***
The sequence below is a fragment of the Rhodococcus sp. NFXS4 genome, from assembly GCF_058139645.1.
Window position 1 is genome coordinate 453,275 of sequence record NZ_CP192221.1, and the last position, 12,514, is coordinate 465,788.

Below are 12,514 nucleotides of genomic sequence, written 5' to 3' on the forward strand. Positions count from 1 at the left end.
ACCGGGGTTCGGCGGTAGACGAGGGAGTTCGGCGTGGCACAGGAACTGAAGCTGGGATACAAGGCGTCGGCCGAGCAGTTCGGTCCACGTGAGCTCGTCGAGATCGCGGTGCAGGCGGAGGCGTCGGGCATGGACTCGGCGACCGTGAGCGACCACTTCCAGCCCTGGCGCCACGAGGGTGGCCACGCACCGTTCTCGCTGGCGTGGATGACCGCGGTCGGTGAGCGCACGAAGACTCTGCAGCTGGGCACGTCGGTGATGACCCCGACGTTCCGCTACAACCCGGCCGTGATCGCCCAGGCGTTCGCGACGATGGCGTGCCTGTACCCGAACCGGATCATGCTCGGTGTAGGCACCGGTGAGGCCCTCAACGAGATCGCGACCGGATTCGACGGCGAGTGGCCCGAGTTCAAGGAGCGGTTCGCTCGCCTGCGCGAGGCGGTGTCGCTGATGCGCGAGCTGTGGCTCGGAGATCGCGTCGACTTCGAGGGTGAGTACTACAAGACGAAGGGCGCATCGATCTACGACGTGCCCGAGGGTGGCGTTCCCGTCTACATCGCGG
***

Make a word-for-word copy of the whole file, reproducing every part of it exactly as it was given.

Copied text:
The sequence below is a fragment of the Rhodococcus sp. NFXS4 genome, from assembly GCF_058139645.1.
Window position 1 is genome coordinate 453,275 of sequence record NZ_CP192221.1, and the last position, 12,514, is coordinate 465,788.

Below are 12,514 nucleotides of genomic sequence, written 5' to 3' on the forward strand. Positions count from 1 at the left end.
ACCGGGGTTCGGCGGTAGACGAGGGAGTTCGGCGTGGCACAGGAACTGAAGCTGGGATACAAGGCGTCGGCCGAGCAGTTCGGTCCACGTGAGCTCGTCGAGATCGCGGTGCAGGCGGAGGCGTCGGGCATGGACTCGGCGACCGTGAGCGACCACTTCCAGCCCTGGCGCCACGAGGGTGGCCACGCACCGTTCTCGCTGGCGTGGATGACCGCGGTCGGTGAGCGCACGAAGACTCTGCAGCTGGGCACGTCGGTGATGACCCCGACGTTCCGCTACAACCCGGCCGTGATCGCCCAGGCGTTCGCGACGATGGCGTGCCTGTACCCGAACCGGATCATGCTCGGTGTAGGCACCGGTGAGGCCCTCAACGAGATCGCGACCGGATTCGACGGCGAGTGGCCCGAGTTCAAGGAGCGGTTCGCTCGCCTGCGCGAGGCGGTGTCGCTGATGCGCGAGCTGTGGCTCGGAGATCGCGTCGACTTCGAGGGTGAGTACTACAAGACGAAGGGCGCATCGATCTACGACGTGCCCGAGGGTGGCGTTCCCGTCTACATCGCGG